Living at home with Parkinson’s

April 11 is World Parkinson’s Day – a day to raise awareness of the condition for the more than 80,000 Australians living with Parkinson’s.

Many people associate Parkinson’s with trembling hands, but it is not only a movement disorder. While symptoms include muscle rigidity, tremor, postural instability and slowness of movement, there are a number of non-movement symptoms such as pain, sensory changes, changes in the gastrointestinal system, depression and problems with memory, thinking and sleep that can impact the life of the person with Parkinson’s and their carer.

The average age of Parkinson’s diagnosis is 65 years. While Parkinson’s is often seen as an older person’s disease, younger people can be diagnosed with Parkinson’s as well, with some receiving a diagnosis before the age of 40. In fact, 20 percent of people living with Parkinson’s are of working age.

For those living at home with Parkinson’s there are some modifications that can be made to your home that can help to make living safer and more comfortable – particularly for those experiencing symptoms around balance and movement.

Get rid of obstacles

Start by getting rid of potential obstacles on the floor, such as rugs or clutter. Create a clear path through the home by leaving plenty of space between furniture.

Make the bathroom safer

Making the bathroom safer can help someone living with Parkinson’s maintain their independence when it comes to personal care. Get rid of any bath mats that can be a slip hazard and add a non-slip mat to the shower or bathtub. Look to install grab bars near the toilet and shower/bath and an elevated toilet seat can also help.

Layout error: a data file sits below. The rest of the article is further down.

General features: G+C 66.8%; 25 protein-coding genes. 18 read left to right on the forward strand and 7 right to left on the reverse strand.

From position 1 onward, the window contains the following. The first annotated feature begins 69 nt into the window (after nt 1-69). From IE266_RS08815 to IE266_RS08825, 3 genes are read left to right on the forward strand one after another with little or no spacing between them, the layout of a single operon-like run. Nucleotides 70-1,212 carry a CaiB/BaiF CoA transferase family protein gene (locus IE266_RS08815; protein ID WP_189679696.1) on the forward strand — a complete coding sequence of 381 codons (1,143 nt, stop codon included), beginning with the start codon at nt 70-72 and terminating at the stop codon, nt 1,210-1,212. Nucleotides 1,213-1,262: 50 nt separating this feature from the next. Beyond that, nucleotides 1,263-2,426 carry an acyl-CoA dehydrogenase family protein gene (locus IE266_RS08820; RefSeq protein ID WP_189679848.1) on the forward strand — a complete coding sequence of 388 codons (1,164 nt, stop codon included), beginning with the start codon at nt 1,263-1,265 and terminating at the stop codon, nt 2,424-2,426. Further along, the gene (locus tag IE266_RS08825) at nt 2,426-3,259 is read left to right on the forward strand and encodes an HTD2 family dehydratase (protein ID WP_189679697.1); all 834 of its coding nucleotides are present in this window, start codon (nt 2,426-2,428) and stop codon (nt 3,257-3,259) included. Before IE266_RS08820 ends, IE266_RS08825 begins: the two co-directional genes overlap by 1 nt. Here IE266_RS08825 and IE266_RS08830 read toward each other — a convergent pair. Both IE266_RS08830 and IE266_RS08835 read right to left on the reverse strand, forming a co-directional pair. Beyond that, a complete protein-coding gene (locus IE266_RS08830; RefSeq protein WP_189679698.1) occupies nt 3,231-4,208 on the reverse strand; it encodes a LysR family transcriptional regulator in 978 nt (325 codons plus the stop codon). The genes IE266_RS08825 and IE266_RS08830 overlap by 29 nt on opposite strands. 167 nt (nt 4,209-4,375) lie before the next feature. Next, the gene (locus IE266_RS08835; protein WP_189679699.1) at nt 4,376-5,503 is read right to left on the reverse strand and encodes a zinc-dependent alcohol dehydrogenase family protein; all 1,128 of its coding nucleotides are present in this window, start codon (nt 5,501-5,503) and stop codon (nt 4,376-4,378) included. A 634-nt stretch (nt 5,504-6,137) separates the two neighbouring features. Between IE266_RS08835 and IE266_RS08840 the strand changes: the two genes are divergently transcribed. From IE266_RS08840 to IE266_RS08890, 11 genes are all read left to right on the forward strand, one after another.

Improve your lighting

Adding more lights to the home can help with navigating the home at night – they can also improve mood for some Parkinson’s sufferers. Touch or sensor lights are good options.

Invest in adjustable recliners and upright chairs

Buying chairs that are easier to get out of is a good investment. Look for chairs with straight backs, firm seats and armrests. An adjustable recliner is a good choice for the living room.

Lifestyle changes to improve mobility

Exercise may help improve coordination and balance issues and can also help with mood, fatigue and other non-Parkinson’s symptoms. Surrounding yourself with a good team of specialists and allied health professionals can also help you get the right treatment plan and help you live better with Parkinson’s.

For more information about Parkinson’s, visit Shake It Up Australia Foundation or Parkinson’s Australia.

 

 

 

 

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